Yet another potential Covid treatment has fallen by the wayside. This time it's fluvoxamine, an antidepressant, which showed some promise in minimizing serious disease in small trials. But in a large, randomized trial, it flopped completely. The lesson? You need an antiviral drug to treat a viral infection – not a repurposed drug. These have all failed.
If there is a single lesson to be learned from three years of the pandemic, it's that if you're going to try to treat Covid with a drug, it had better be a direct-acting antiviral drug. (1)
To those of us who have been part of antiviral research campaigns (herpes simplex, HIV, and hepatitis C, in my case), this isn't news. Despite all the wishful thinking about repurposed drugs early on, none of them have panned out. And now, the antidepressant fluvoxamine, once promising, has joined hydroxychloroquine, ivermectin, and lopinavir (2), on the list of potential therapies that failed to show efficacy. (Dr. Katherine Seley-Radke, a professor of chemistry and biochemistry at the University of Maryland, Baltimore County, and an antiviral drug discovery expert, predicted this in a 2020 interview.)
I think it is a huge waste of time testing most of [the repurposed drugs]. Testing antiviral drugs? Yes, absolutely. Testing random drugs that aren’t direct-acting antivirals is just wasting valuable time that could be focused on finding a cure.
Dr. K. Seley-Radtke, 8/13/20
Based on early trials, fluvoxamine arguably showed the most potential as a Covid therapy. A 2020 trial that was published in JAMA showed a hint of efficacy for the drug, but the authors concluded that the trial size was not sufficient (152 patients) to evaluate its effectiveness properly.
But now, a randomized controlled clinical trial with almost 1300 patients answered the question:
Does 50 mg of fluvoxamine twice daily for 10 days, compared with placebo, shorten symptom duration among adult (aged ≥30 years) outpatients with symptomatic mild to moderate COVID-19?
McCarthy et. al., JAMA Network.
The answer is no, which is unfortunate because we are now down to two oral drugs, Paxlovid, and molnupiravir (aka Legavio), and one IV drug, remdesivir (aka Veklury). None of the monoclonal antibodies previously used to prevent severe disease in immune-compromised patients work on newer Omicron subvariants. In November, the FDA revoked emergency authorization for the lone survivor, bebtelovimab.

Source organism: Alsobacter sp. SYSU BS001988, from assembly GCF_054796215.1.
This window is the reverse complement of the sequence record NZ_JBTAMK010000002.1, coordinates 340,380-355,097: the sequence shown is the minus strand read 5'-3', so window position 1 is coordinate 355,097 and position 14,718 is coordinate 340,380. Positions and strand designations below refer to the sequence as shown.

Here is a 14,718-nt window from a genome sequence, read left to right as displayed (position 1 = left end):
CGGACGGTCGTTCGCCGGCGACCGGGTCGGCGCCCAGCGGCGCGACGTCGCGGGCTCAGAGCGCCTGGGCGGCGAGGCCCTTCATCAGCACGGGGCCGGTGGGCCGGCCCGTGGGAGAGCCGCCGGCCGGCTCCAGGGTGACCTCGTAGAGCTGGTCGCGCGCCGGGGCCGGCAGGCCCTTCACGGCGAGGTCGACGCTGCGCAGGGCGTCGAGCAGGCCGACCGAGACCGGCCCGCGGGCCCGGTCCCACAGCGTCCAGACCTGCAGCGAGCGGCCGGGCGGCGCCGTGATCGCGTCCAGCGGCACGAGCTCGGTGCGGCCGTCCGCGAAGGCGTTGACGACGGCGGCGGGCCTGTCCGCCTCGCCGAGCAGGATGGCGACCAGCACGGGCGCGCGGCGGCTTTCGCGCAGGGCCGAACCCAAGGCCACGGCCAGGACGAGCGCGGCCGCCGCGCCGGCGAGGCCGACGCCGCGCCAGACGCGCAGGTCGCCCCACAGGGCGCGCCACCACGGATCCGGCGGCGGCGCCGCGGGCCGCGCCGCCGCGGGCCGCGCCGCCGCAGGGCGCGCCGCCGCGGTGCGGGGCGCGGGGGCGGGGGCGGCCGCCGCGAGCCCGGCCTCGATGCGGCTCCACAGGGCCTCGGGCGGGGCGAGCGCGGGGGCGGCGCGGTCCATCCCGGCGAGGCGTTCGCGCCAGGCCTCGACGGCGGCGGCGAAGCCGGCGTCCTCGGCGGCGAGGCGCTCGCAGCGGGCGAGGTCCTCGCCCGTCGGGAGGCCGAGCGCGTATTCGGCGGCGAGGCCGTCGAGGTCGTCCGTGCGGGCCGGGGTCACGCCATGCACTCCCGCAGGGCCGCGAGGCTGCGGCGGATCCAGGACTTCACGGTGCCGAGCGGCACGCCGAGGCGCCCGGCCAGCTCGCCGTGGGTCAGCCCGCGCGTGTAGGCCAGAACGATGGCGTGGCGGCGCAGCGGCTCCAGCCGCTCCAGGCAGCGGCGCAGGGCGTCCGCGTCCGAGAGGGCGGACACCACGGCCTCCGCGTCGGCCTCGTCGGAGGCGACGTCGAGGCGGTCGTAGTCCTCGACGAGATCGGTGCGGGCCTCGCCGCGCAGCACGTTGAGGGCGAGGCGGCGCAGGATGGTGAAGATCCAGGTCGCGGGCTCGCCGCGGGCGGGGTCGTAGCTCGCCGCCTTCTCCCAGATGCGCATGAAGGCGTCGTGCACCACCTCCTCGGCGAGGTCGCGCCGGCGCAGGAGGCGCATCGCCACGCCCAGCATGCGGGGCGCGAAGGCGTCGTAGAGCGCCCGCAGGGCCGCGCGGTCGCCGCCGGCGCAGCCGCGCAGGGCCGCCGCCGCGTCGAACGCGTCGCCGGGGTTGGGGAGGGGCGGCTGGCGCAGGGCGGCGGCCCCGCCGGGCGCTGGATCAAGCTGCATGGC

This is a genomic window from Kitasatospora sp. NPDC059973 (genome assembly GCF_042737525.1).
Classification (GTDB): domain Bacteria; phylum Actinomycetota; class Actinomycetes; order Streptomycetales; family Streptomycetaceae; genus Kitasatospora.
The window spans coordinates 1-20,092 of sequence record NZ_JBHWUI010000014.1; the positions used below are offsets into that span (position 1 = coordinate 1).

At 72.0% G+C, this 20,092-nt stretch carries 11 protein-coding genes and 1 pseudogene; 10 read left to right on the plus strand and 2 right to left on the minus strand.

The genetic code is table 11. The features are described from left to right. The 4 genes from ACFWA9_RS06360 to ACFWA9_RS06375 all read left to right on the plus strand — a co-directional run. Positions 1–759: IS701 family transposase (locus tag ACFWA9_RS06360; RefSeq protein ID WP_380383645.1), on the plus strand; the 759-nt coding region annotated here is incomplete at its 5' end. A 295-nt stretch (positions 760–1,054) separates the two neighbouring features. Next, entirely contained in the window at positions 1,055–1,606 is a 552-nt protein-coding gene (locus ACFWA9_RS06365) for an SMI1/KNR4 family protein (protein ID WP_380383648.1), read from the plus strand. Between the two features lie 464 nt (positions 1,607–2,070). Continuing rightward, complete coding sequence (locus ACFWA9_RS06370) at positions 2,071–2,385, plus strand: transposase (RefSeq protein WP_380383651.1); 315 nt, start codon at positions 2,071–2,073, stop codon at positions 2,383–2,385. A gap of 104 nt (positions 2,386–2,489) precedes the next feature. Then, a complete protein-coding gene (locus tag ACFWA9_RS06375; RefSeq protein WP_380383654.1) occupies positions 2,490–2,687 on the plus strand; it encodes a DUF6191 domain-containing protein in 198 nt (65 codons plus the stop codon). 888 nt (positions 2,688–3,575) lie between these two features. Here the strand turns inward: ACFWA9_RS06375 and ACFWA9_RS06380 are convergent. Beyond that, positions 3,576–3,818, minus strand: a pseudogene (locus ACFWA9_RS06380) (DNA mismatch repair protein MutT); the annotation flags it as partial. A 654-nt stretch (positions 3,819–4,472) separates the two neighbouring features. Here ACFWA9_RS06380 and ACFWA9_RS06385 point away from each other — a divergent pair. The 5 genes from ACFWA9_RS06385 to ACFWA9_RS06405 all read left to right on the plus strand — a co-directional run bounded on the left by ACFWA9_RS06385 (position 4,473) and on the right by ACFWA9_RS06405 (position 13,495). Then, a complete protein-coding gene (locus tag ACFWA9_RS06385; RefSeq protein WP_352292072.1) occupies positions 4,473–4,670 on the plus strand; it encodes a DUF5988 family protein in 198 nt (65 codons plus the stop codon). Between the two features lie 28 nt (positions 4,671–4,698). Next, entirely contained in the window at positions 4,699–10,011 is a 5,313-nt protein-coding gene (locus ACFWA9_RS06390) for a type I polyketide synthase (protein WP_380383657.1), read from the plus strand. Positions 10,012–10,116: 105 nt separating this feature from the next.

Fluvoxamine's lack of efficacy is not subtle:
Source: McCarthy et. al., JAMA Network
The authors concluded:
Among outpatients with mild to moderate COVID-19, treatment with 50 mg of fluvoxamine twice daily for 10 days, compared with placebo, did not improve time to sustained recovery. These findings do not support the use of fluvoxamine at this dose and duration in patients with mild to moderate COVID-19.
We need to keep looking for other, possibly better drugs, especially those that operate by a different mechanism of Paxlovid (nirmatrelvir/rotonavir) (3). Dr. Radtke adds:
"The strategy to tame Covid comes from the HIV/AIDS playbook: The discovery and development of multiple classes of direct-acting antiviral drugs that act by known, well-defined mechanisms. Perhaps the most pressing need is a nucleoside RNA polymerase inhibitor with a better safety and efficacy profile than molnupiravir, either as a replacement or in combination with Paxlovid as a way to reduce resistance to either drug. It is important to remember that HIV/AIDS became well-controlled only when "cocktails" of different drug classes became available. The same may prove true here."
(1) A direct-acting antiviral drug works by inhibiting a known, specific step in viral replication. Herpes drugs inhibit DNA synthesis. HIV drugs are grouped into classes that work the same way, for example, inhibiting maturation (protease inhibitors), RNA synthesis, entry into host cells, and others...
(2) Lopinavir made sense to try because it wasn't really a repurposed drug; it's an inhibitor of HIV protease and one of the approved AIDS drugs. Covid also has a protease enzyme, albeit one with a different size and mechanism of action; Nirmatrelvir, the protease inhibitor component in Paxlovid, was designed to inhibit the original SARS-CoV (the early 2000s) virus and also fit the protease binding site on SARS-CoV-2, which had a conserved binding site.
(3) The way to beat drug resistance is to treat a viral infection with at least two drugs that inhibit the virus by different mechanisms. It is more difficult for a virus to develop a fit strain that adapts to mutations in two independent targets.